• 1/4 tsp. table salt
    • 1-1/2 Tbs. chopped crystallized ginger

    For the frosting
    • 6 oz. (3/4 cup) unsalted butter
    • 12 oz. cream cheese, at room temperature
    • 1/2 cup firmly packed light brown sugar
    • 1/4 cup confectioners’ sugar


    Make the cake

    • Preheat the oven to 350. 
    • Butter and flour two 9- inch round springform pans. 
    • Melt butter on stove-top. Cook butter for no more than five minutes stirring occasionally. It's supposed to turn a golden brown color with a slight nutty taste. Set aside to cool for about fifteen minutes as you complete the other steps. The butter should not solidify however. 
    • Combine all the dry ingredients in a medium bowl, besides the brown sugar and granulated sugar and mix. 
    • In  large bowl or stand mixer, whisk the eggs with the granulated sugar and brown sugar. Then add the pumpkin puree and buttermilk and blend well. 
    • Using a paddle attachment or rubber spatula, slowly add the flour mixture to the wet mixture until just blended. 
    • Add the brown butter until incorporated. 
    • Divide batter evenly between the two pans. It should come out more on the thick side. 
    • Bake for 28-30 minutes, or until the toothpick comes out clean. 
    • Let cool in pans for about 15 minutes, and then carefully transfer unto a wire rack to cool completely before frosting. 

    Make the topping
    • Combine all the ingredients in a skillet and cook on medium heat for about five minutes, or until the sugar melts and the pecans are slightly toasted. 

    Make the frosting

    • Melt butter. The original recipe asks you to clarify the butter with a series of complicated steps, but honestly I do not worry too much about it. I just melt the butter, put it through a tight sieve to catch any solids, and skim off the foam. Most of the the time it comes out looking pretty clear. Then I usually set the hot butter in the freezer for a few minutes to cool, so it's ready quickly for the frosting. It must be cool but still liquid-y when used in the frosting. 
    • Beat the cream cheese, butter, light brown sugar and powdered sugar until fully combined. The original recipe asked for a little less light brown sugar and a lot more powdered sugar - about 1 1/4 cups. Since I am not a huge fan of powdered sugar, I added much less and found that it's not really necessary. The frosting is already sweet enough and the thickness is just right. But more powdered sugar can be added if preferred. 

    Assemble the cake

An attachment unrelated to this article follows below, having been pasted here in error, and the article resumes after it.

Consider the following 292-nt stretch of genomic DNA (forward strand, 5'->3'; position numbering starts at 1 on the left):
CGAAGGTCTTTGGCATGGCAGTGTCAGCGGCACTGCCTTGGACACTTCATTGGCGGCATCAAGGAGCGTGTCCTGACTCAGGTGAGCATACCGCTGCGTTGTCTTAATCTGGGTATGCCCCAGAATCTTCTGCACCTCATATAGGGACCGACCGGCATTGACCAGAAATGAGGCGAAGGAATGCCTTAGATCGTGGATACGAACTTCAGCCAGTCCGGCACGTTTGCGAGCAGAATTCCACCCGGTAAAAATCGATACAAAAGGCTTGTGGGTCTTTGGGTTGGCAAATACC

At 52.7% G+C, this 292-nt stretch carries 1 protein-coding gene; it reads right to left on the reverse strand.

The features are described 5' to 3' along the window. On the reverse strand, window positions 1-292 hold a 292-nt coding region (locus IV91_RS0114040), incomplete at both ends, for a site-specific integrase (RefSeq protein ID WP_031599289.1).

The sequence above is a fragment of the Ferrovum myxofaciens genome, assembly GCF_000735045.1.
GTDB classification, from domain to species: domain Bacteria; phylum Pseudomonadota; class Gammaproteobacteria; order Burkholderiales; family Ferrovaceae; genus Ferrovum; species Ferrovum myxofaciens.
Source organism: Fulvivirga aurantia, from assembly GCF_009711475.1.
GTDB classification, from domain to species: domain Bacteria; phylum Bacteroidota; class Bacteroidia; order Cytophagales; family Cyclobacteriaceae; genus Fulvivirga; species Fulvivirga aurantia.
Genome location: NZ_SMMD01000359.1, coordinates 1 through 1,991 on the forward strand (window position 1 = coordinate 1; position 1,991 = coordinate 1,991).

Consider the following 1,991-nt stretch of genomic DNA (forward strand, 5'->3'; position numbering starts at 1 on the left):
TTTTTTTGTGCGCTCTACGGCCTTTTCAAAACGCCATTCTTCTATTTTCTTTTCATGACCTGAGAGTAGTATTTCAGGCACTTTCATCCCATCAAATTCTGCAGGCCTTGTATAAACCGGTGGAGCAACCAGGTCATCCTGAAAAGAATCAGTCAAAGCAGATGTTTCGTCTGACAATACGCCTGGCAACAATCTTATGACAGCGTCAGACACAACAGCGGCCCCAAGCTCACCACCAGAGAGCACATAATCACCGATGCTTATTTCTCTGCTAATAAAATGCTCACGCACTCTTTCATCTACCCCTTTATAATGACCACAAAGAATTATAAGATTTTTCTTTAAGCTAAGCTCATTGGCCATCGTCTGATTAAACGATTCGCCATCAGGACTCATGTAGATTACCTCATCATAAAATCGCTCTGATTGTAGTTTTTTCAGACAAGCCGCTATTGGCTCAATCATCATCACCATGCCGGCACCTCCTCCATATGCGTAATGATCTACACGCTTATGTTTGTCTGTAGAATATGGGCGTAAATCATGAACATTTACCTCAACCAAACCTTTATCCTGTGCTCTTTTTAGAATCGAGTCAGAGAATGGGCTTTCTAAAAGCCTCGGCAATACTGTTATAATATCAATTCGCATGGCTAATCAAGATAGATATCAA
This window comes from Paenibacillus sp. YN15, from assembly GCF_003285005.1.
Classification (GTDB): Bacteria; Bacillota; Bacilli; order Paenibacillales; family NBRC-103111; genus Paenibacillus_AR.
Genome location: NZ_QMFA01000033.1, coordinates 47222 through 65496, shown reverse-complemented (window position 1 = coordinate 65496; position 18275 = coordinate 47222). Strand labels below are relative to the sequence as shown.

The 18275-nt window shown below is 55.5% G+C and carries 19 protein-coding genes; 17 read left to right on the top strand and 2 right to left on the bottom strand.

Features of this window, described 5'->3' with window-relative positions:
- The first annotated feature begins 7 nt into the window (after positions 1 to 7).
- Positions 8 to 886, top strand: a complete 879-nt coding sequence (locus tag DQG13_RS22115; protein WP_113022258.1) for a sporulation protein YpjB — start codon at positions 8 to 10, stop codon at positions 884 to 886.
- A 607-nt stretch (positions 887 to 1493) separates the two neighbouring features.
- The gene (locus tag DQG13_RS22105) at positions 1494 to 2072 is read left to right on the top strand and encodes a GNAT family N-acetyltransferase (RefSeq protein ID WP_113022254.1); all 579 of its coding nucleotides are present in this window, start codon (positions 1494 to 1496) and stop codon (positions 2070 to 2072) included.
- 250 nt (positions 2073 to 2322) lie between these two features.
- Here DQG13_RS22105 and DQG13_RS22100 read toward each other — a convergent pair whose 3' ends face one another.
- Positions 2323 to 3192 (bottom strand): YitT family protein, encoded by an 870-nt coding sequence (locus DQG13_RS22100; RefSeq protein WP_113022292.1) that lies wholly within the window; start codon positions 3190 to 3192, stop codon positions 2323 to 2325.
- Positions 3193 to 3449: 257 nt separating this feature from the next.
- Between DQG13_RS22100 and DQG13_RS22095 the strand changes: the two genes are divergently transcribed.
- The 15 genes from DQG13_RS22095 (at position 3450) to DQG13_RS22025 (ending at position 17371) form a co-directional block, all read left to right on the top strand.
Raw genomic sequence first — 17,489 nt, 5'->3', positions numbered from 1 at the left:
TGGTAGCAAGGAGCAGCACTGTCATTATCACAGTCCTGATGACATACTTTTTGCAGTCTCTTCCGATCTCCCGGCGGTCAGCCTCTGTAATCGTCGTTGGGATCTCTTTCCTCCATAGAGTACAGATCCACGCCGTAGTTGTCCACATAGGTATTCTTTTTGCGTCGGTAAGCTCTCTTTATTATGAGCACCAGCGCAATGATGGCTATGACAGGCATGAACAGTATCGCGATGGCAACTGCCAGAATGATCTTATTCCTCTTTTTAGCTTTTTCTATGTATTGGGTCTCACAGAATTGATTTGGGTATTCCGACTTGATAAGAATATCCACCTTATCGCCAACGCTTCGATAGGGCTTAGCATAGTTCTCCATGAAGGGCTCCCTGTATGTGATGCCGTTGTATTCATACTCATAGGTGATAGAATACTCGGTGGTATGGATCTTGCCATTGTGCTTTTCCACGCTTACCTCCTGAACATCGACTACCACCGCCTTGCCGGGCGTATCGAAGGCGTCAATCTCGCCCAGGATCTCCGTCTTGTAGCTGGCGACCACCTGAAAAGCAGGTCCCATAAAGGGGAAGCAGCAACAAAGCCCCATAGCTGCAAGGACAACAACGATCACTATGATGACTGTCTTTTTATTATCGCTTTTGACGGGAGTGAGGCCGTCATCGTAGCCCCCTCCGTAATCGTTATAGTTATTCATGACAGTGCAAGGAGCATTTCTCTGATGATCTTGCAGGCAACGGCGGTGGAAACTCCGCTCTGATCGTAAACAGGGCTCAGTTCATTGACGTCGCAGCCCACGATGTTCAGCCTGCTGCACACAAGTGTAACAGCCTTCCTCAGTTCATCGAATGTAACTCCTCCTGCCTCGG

Put one cake layer on cake plate or server. Spread a little less than half of the frosting and sprinkle the top with about 1/3 of the topping. Place the other cake layer on top and use the remaining frosting to frost the rest of the cake. Top with remaining pecans. 


    Friday, November 15, 2013


    Let's just say I was not prepared for how good these would turn out. 

    I mean... Look at them! 

    Croissants are known to be difficult to make, but I was inspired by this post. This redditor did such a fantastic job! As soon as I saw this, I researched how to go about making them.... which proved to be more difficult than anticipated. There are about as many recipes and methods out there as there are bakers.

    I decided to go ahead and wing it. 

    I used the recipe that my inspiration had used, with a few minor adjustments (purely because I was much too lazy to measure things in deciliters every time I made this). 


    1 cup cold milk
    25 g. fresh yeast
    1 tbs. sugar
    1 tsp. salt
    1 egg
    3 cups flour
    3 tbs. softened butter

    1 ¼ sticks of butter


    1. In a small bowl, using a fork or your fingers, mash the yeast and sugar together. Let this stand for a minute or two until the yeast has completely "melted". You'll know what I mean when you see it. 

    2. In a large bowl or stand mixer with a paddle attachment, mix the milk, salt, egg, and yeast just long enough for it to blend together. The dough will be soft, probably a little more than you will be comfortable with. It'll be ok, I promise. I suggest against using the dough hook- there is no need since the dough will be fairly soft. 

    3. Slowly add half of the flour. Once it is incorporated, add the butter and mix until there are no pieces of butter visible. Mix in the rest of the flour. Word of warning- I made this a few times already, and one time I did not let my butter soften very well and ended up with butter chunks in the dough. Make sure the butter is soft inside as well as out. 

    4. Let rise in a warm spot for about an hour. I find that unless my house is upwards of 70+ degrees, the rising process take forever. I usually turn the oven on its lowest setting, let it preheat, and open the door. After transferring my dough to a glass bowl with a towel on top, I just put it on the open oven door so its nice and warm. (This is probably a sin somewhere, I hope vengeful bakers don't come running after me, rolling pins raised.) 

    5. Now, about at this step, I started getting worried. Beating butter, folding butter into dough, folding the dough, flipping around, folding again.... you see what I mean? It really made no sense in my mind until I saw the pictures. From hereon out, I followed his method, except I did not refrigerate the dough after every fold. Come on, I wanted to eat them, not stare at them in the refrigerator. 

    6. After all the folding nonsense, roll out the dough, cut it into triangles, and make the actual croissant shape. Then, swipe an egg wash all around them.  I actually ended up cutting the dough one more time than the original recipe asked for because I wanted them to be a little smaller. I also filled a few with chocolate, which was about as delicious as it sounds. 

    7. Preheat the oven to 395, and bake for 15 minutes (or until the outsides are brown and you just can't stand the anticipation anymore). 

    These croissants were actually not as difficult to make as I originally anticipated, especially once I got the folding method down. Overall, I would say they were a success, and they definitely get better every time I make them. 

    Make yourself a cup of tea and enjoy!